Review Summary: Shining on autopilot.
It’s hard to deny Shining’s simple gravitational pull on the depressive/suicidal black metal scene over the course of the last twenty years. Since establishing their signature sound back in 2000 the band’s mastermind Niklas Kvarforth has churned out musical efforts on a near predictable, ever consistent basis and while the madman’s masterstrokes are evident (shown in career defining pieces such as Halmstad
and The Eerie Cold
) Shining has always presented a band simply “going through the motions”.
Not that it’s a bad thing. For the most part the depressive… somewhat suicidal portrayed throughout the twenty year have carried a disheartening message for listeners; positive boredom, conveyed from a milked gimmick and an unwillingness to push up from the bottom of the water’s surface to breathe fresh air again. Varg Utan Flock
is an on-par, middling record hampered by Shining’s own nuances, even if these nuances are what gave listeners’ grandiose in the form of Halmstad
and co. Shining show conflict within their musical template; there is an easy contrast between light and dark, melancholy and grace, but it meets a Niklas Kvarforth simply wandering down a path, direction already chosen.
Varg Utan Flock
runs the path of Shining’s last four releases, middling where it should be mind-blowing and impressing where it should be unfathomable. The music is a combination of watered down brilliance, pretentious coatings of niche, building into a cliché copy of the music Shining fans want to hear again. At its core, most fans would appreciate the resemblance to Halmstad
, but the mirrors between both records add to the appreciation that Varg Utan Flock
doesn’t have a chance of meeting the same grander quality levels, casting doubts on whether the Shining moniker will ever reach the heights of musical virtuosity. It’s depressing sure enough, but in completely the wrong way.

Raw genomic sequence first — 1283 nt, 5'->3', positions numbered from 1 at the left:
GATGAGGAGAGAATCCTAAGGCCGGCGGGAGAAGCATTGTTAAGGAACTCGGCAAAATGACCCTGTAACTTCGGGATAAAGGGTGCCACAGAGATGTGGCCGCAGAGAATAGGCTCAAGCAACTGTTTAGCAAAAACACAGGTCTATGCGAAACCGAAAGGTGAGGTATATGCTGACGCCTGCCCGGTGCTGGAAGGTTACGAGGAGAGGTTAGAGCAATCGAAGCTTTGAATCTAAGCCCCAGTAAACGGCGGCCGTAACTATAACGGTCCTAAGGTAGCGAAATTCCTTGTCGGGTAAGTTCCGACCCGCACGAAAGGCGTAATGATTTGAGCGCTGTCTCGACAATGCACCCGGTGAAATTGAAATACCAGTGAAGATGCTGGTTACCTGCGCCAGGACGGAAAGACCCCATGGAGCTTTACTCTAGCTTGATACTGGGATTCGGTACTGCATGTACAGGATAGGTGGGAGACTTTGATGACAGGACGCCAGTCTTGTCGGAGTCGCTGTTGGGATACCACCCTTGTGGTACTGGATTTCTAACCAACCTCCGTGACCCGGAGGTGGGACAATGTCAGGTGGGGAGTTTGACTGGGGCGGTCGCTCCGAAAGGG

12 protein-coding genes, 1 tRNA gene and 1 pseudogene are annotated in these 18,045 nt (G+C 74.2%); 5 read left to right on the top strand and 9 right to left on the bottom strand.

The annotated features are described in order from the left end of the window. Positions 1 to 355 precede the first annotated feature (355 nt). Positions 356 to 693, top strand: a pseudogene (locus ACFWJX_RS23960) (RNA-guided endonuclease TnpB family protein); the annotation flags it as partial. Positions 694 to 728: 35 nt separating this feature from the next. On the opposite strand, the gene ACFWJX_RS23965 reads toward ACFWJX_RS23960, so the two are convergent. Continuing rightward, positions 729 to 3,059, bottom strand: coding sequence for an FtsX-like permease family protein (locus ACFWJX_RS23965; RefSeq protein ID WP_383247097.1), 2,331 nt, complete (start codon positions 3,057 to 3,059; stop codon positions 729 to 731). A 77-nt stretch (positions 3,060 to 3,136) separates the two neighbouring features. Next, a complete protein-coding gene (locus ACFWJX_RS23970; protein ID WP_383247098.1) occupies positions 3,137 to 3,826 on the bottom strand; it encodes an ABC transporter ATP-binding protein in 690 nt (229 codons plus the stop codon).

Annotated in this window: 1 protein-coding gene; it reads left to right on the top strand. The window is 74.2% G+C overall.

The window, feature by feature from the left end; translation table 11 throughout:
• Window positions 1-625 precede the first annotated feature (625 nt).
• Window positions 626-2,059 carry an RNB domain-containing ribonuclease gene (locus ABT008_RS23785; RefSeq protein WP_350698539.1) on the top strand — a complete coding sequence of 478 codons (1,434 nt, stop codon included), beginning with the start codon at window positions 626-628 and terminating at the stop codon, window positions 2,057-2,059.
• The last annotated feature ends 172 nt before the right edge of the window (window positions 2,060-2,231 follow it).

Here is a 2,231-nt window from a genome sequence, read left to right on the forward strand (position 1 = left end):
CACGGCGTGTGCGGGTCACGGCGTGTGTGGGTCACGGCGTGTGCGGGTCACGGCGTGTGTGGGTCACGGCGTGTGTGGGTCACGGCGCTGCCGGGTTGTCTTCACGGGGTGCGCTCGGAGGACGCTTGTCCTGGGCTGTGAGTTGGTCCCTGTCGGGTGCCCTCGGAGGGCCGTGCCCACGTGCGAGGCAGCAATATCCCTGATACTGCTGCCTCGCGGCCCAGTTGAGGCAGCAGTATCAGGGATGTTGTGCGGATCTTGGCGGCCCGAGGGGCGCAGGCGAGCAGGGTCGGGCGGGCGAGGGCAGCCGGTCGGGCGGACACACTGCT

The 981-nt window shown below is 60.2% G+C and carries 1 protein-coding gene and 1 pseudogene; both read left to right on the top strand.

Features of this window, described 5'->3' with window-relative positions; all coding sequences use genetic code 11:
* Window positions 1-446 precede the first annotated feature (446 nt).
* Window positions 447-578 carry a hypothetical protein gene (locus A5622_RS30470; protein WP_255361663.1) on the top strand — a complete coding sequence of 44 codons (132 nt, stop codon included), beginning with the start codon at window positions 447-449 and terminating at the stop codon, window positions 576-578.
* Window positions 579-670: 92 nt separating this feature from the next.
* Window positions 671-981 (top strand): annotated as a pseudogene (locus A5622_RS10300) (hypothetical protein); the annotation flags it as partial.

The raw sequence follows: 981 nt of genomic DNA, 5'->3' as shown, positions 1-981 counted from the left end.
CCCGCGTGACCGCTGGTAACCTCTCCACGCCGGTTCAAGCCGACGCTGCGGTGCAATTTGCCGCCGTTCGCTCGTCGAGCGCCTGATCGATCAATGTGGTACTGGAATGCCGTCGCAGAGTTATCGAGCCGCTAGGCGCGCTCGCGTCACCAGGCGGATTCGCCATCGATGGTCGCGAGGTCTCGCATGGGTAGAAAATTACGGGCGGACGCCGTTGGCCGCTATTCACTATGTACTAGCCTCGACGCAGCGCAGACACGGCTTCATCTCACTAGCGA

Despite Varg Utan Flock
’s “old-school” black metal groove and roll feel the usual stereotypical black metal traits recur into heightened intensity, before dropping into bleak melancholy. These days it seems like a modern day recipe for making black metal, a relevant terminology for any number of bands releasing music in the last decade, but Shining still measures against the rest with their own flair. It’s how Shining do this that prevent Varg Utan Flock
becoming any less than a middling black metal record. It’s not something that can be taught or changed from album to album, maintaining a naturalist quality to their music, living off the relics built off an ever-lengthening musical career.
At six tracks (eight if you pick up the deluxe version), Varg Utan Flock
doesn’t become tiresome or long winded. Shining’s tenth studio record also includes a somewhat reclusive piano led interlude that splits the anxiety away from the music whilst maintaining a clean melancholic air, but the album’s true highlight comes in the album’s final track, “Mot Aokigahara”. The track is honest, melancholic, truly depressing building off a host of song-writing styles including a chilling spoken word. “Mot Aokigahara” references Japan’s suicide forest in whole and in contrast with itself. Smooth tones meet blistering black metal passages making the track worthy of the genre’s finest traits while sounding the less forced of all the new album’s tracks. The natural progression of the music only builds on the atmosphere, building on the realism of such a place and is worthy of repeated listens.
Overall it’s hard to fault Shining’s Niklas for doing what he has done over the course of the last twenty years. Varg Utan Flock
can’t help but present a “going through the motions” approach to music. Thankfully Shining on ‘autopilot’ are a safe (if not mind-blowing) listen in 2018